View Full Version : Curse of Captain Hazelwood

09-06-2008, 05:50 PM
So, for the first time in 10 months, I attempted to start up the TR6. This is after pulling the half-shafts and replacing u-joints, checking trailing arm studs, boiling out the radiator, having the starter and alternator rebuilt, pulling the oil pan and checking the thrust washers, having the gas tank cleaned and relined, rebuilding the carbs, replacing all fuel lines, etc; all the usual fun stuff.
After a battery charge and a gallon of gas, priming the carbs, and a healthy pull of the choke, I twisted the key. It fired right up, after about two seconds of cranking. Whew! Instead of idling between 1300-1400 rpm, it settled in at about 850 rpm. Oh, happy day! I slipped it into second gear, and crept the 12 feet to the street. I turned around to look back at the driveway, to look for any leaks, and "Fish Paste!", as Sponge Bob would say. I thought the rear differential had puked all over the driveway. I shut off the car, and looked under. The usual slight wet spot under the front seal; that's not it.
Of course, it's the oil filter, dripping out at a very steady state, five quarts of Pennzoil eventually oozing all over the driveway. Now I know I made sure to pull the dried old o-ring out of there, and put in my best choice of the enclosed new o-rings, and tightened the cannister securely. "Barnacles!", but what a dumb design, placed in an awkward place.
I've had practice with the 3A's oil filter a couple of times with no problems. I'm tempted to pull the canister and try another o-ring, but the only way to test the dumb thing is the add more oil and hope for the best...
I guess my question to the Triumphista of the list; should I go the o-ring and crossed fingers/prayer route, or go for the spin-on type from Moss. Is it any better? Thanks for all suggestions. Here I was, hoping to go for a nice, short spin this afternoon....

Geo Hahn
09-06-2008, 07:46 PM
I, too, evoked the name of Cap'n Hazelwood many times until I finally went with the spin-on. Really, really much better unless you are totally committed to originality.

09-06-2008, 10:45 PM
Spin-on can be a pain to fit, but they make things SO much easier.

Just be aware that there is the potential to puke huge amounts of oil if you don't install it properly. Go ahead, ask how I know that....

09-06-2008, 10:51 PM
Spin-on can be a pain to fit, but they make things SO much easier.

Just be aware that there is the potential to puke huge amounts of oil if you don't install it properly. Go ahead, ask how I know that....

And even if it's fitted and fine, if you have an external oil cooler and your sandwich plate works loose, you can rust-proof the whole of the bottom of your car - as far back as the rear swaybar - in no time at all.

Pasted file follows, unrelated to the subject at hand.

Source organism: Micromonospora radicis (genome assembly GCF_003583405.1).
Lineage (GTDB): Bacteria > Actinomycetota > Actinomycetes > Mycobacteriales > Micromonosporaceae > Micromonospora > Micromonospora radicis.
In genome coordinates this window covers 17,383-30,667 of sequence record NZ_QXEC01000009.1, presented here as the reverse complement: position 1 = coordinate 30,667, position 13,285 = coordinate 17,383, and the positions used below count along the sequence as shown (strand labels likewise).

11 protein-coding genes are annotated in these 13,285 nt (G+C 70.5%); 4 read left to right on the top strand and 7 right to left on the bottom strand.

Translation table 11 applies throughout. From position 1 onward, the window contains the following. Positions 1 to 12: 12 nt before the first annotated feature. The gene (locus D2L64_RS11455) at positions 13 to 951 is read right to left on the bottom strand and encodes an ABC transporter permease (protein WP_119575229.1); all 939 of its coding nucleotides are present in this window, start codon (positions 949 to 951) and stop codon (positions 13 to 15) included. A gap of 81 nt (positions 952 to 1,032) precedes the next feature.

To echo tdskip - ask me how I know. Kitty litter does a great job of soaking the oil up off the floor though...

09-07-2008, 05:52 AM
Hi There Kevin,

"SPIN-ON" for sure! It makes life so much easier!


09-07-2008, 04:19 PM
Spin on from BPNW gets my vote with NAPA Gold 1516. If it's for your TR6, you won't be able to mount the adaptor straight up and down vertically. More like in the 7 to 8 o'clock position because of the location of the clutch slave cylinder. Leave yourself room to get the filter wrench on.

09-07-2008, 07:19 PM
:yesnod: Thanks to all, BPNW gets call tomorrow morning.....

09-08-2008, 08:03 AM
You won't regret it.

09-08-2008, 12:38 PM
I have a spin on adapter I am not using, nor plan to use because of my swap project. I will give it to you for the price of shipping if you want it. It is designed for use with an oil cooler, so you will either need to go that route or simply screw in plugs to negate that function. I believe that will still work, I will take a look at it to make sure you don't need to a bypass line on it.

Good Luck

09-20-2008, 02:57 PM

The headline says it all. Installed the spin-on adapter, and am now the proud owner of an ugly-looking, but fully breathing, driving TR6.

Upon installation, I was surprised how little room there is in there. Using the WIX filter, it's very hard up against the top of the oil pan. There's just enough room to position it against the oil pressure relief valve on top, and the frame rail on the bottom. I cut up a spare rad hose for a little NVH protection, needed or not. Also, I had to spin on and and tighten the filter to the adaptor first, and then bolt that assembly to the engine:


I might go with a shorter oil filter next time.... of course, at this rate, I'll be changing it after 3,000 miles in 10 years. I thought I'd be firing up this car in September, 2007! Oh well, it's a sweet driving little car. In the immortal words of Johnny Bench, no drips, it runs, no errors!

09-20-2008, 03:07 PM
Easier to point it down a little more if I remember right.